Originally posted on my blog at Huffington Post Alberta
On occasion I like to believe that people can change their behaviour. I suppose I am an optimist in that regard, at least until I am proven wrong. This past week I was deeply troubled by the report about some recent statistics as they do not bode well for our ability to change our behaviour. Those statistics? The traffic infraction numbers for February to March 27 2013 on Highways 63, 881, and 69.
To call the numbers “troubling” is a bit mild. During that time period law enforcement officials meted out 2,911 charges. 1,768 of those were speeding offences. 81 were for distracted and dangerous driving, the vast majority of those for cell phone use. And 21 were for impaired driving, impairment from liquor and alcohol. When I read these statistics I was far, far from reassured about our ability to change our behaviour, because at the beginning of this year we saw several deaths on local highways – and it seems we didn’t learn a damn thing from any of them.
We are rapidly approaching the one year anniversary of a horrific collision on Highway 63 that ended seven lives, forever altered the lives of the survivors, changed the lives of hundreds of their friends and family members, and I believe profoundly affected this entire region and far beyond. That collision on the afternoon of April 27 is one that I believe resulted in the commitment to expedite twinning of Highway 63. Progress is being seen on the twinning, and work is moving along as evidenced by the friends and community members who send me messages and photos of the construction activity on that highway. The question I ask, though, is what progress have we as drivers made in the past year? Have we internalized the horror of that day and allowed it to impact our driving behaviour – or have we abdicated responsibility entirely?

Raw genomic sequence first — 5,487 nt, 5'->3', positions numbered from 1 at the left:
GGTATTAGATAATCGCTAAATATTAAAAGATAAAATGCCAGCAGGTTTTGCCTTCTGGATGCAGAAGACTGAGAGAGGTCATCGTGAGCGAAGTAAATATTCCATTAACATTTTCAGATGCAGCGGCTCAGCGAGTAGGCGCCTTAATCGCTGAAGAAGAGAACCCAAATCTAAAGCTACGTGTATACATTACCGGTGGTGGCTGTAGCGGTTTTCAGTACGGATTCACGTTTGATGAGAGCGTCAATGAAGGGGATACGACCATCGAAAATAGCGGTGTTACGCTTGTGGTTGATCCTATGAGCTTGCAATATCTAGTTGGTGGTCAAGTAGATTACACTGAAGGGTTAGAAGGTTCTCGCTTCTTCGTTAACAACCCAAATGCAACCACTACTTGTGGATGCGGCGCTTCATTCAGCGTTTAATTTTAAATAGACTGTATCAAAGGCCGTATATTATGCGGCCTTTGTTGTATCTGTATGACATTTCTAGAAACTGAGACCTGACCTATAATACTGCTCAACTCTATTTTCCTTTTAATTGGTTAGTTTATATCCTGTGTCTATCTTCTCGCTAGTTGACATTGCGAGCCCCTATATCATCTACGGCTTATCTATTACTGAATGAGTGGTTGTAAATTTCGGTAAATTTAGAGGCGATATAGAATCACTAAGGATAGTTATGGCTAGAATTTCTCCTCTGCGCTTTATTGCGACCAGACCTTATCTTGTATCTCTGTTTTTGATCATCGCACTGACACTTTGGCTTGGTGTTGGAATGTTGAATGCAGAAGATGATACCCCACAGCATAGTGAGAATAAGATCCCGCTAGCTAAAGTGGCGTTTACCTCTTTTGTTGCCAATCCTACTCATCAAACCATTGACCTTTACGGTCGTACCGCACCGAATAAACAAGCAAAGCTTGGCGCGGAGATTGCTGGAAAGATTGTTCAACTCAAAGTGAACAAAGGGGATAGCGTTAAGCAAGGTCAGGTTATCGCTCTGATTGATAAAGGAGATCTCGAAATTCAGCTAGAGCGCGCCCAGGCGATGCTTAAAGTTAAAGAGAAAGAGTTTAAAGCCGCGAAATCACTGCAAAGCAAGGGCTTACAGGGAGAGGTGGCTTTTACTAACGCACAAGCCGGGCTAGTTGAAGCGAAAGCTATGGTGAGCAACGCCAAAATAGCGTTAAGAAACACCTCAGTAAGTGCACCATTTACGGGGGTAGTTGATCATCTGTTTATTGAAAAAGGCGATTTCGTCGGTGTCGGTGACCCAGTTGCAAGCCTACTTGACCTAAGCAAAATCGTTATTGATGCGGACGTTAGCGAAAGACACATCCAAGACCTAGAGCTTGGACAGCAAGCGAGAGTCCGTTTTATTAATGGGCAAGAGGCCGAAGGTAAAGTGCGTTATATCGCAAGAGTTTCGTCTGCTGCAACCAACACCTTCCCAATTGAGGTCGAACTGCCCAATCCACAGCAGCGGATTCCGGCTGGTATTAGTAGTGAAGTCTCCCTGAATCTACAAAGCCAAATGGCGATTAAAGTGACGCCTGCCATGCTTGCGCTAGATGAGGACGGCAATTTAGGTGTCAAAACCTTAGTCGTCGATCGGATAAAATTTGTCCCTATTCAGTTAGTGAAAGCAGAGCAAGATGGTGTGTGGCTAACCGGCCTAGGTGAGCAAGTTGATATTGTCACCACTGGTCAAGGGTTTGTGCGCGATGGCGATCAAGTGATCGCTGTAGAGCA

I have always been a proponent of twinning Highway 63, and I continue to be. I believe it will save lives by ending head-on collisions. But I am also worried that once it is twinned we will see far fewer fatal head-ons but perhaps far more horrific collisions leaving badly injured survivors. You see if we do not change our behaviour we can change the highway all we like and still see tragedy. We will not end the crosses on the local highways until we address all the angles, including ourselves.